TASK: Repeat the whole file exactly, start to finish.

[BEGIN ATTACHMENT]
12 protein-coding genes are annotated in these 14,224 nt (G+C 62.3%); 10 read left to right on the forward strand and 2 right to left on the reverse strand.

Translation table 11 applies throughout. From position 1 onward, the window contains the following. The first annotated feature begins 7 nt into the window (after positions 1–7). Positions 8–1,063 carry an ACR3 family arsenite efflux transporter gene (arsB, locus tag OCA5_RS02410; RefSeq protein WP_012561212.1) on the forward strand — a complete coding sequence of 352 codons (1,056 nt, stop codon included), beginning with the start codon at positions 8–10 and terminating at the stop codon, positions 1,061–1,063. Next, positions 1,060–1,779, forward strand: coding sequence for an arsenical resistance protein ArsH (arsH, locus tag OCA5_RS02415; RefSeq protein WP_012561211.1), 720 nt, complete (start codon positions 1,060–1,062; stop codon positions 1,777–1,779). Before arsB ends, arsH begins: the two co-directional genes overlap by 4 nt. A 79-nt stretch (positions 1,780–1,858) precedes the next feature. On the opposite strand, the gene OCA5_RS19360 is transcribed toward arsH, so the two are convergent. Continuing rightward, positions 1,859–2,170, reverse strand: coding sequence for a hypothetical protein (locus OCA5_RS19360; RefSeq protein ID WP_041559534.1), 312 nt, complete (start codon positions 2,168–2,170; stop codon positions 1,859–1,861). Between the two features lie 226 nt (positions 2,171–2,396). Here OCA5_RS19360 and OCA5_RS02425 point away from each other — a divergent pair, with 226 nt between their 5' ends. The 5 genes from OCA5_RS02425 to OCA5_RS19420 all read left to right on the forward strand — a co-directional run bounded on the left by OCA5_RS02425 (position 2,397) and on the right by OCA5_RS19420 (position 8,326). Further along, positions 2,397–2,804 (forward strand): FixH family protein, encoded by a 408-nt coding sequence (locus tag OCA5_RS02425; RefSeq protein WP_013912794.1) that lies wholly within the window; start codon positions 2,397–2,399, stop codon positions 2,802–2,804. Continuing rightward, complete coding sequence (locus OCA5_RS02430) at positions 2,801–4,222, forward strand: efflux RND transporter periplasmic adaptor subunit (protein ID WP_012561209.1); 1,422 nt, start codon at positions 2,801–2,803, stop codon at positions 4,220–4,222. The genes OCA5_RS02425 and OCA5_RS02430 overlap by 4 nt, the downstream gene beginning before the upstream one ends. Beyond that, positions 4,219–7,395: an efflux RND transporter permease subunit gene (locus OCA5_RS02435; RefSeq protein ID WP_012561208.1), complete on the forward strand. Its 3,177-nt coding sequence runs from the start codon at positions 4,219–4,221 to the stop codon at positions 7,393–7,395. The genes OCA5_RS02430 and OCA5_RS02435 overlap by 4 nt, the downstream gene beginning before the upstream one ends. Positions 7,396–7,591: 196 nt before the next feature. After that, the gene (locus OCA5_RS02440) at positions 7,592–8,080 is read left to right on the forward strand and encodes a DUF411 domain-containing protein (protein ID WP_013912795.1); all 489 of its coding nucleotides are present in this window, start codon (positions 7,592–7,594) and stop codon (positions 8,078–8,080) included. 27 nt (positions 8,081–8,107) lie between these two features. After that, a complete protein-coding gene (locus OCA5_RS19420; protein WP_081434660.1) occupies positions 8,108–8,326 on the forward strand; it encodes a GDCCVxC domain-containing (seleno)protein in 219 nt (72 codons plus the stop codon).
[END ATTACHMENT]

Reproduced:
12 protein-coding genes are annotated in these 14,224 nt (G+C 62.3%); 10 read left to right on the forward strand and 2 right to left on the reverse strand.

Translation table 11 applies throughout. From position 1 onward, the window contains the following. The first annotated feature begins 7 nt into the window (after positions 1–7). Positions 8–1,063 carry an ACR3 family arsenite efflux transporter gene (arsB, locus tag OCA5_RS02410; RefSeq protein WP_012561212.1) on the forward strand — a complete coding sequence of 352 codons (1,056 nt, stop codon included), beginning with the start codon at positions 8–10 and terminating at the stop codon, positions 1,061–1,063. Next, positions 1,060–1,779, forward strand: coding sequence for an arsenical resistance protein ArsH (arsH, locus tag OCA5_RS02415; RefSeq protein WP_012561211.1), 720 nt, complete (start codon positions 1,060–1,062; stop codon positions 1,777–1,779). Before arsB ends, arsH begins: the two co-directional genes overlap by 4 nt. A 79-nt stretch (positions 1,780–1,858) precedes the next feature. On the opposite strand, the gene OCA5_RS19360 is transcribed toward arsH, so the two are convergent. Continuing rightward, positions 1,859–2,170, reverse strand: coding sequence for a hypothetical protein (locus OCA5_RS19360; RefSeq protein ID WP_041559534.1), 312 nt, complete (start codon positions 2,168–2,170; stop codon positions 1,859–1,861). Between the two features lie 226 nt (positions 2,171–2,396). Here OCA5_RS19360 and OCA5_RS02425 point away from each other — a divergent pair, with 226 nt between their 5' ends. The 5 genes from OCA5_RS02425 to OCA5_RS19420 all read left to right on the forward strand — a co-directional run bounded on the left by OCA5_RS02425 (position 2,397) and on the right by OCA5_RS19420 (position 8,326). Further along, positions 2,397–2,804 (forward strand): FixH family protein, encoded by a 408-nt coding sequence (locus tag OCA5_RS02425; RefSeq protein WP_013912794.1) that lies wholly within the window; start codon positions 2,397–2,399, stop codon positions 2,802–2,804. Continuing rightward, complete coding sequence (locus OCA5_RS02430) at positions 2,801–4,222, forward strand: efflux RND transporter periplasmic adaptor subunit (protein ID WP_012561209.1); 1,422 nt, start codon at positions 2,801–2,803, stop codon at positions 4,220–4,222. The genes OCA5_RS02425 and OCA5_RS02430 overlap by 4 nt, the downstream gene beginning before the upstream one ends. Beyond that, positions 4,219–7,395: an efflux RND transporter permease subunit gene (locus OCA5_RS02435; RefSeq protein ID WP_012561208.1), complete on the forward strand. Its 3,177-nt coding sequence runs from the start codon at positions 4,219–4,221 to the stop codon at positions 7,393–7,395. The genes OCA5_RS02430 and OCA5_RS02435 overlap by 4 nt, the downstream gene beginning before the upstream one ends. Positions 7,396–7,591: 196 nt before the next feature. After that, the gene (locus OCA5_RS02440) at positions 7,592–8,080 is read left to right on the forward strand and encodes a DUF411 domain-containing protein (protein ID WP_013912795.1); all 489 of its coding nucleotides are present in this window, start codon (positions 7,592–7,594) and stop codon (positions 8,078–8,080) included. 27 nt (positions 8,081–8,107) lie between these two features. After that, a complete protein-coding gene (locus OCA5_RS19420; protein WP_081434660.1) occupies positions 8,108–8,326 on the forward strand; it encodes a GDCCVxC domain-containing (seleno)protein in 219 nt (72 codons plus the stop codon).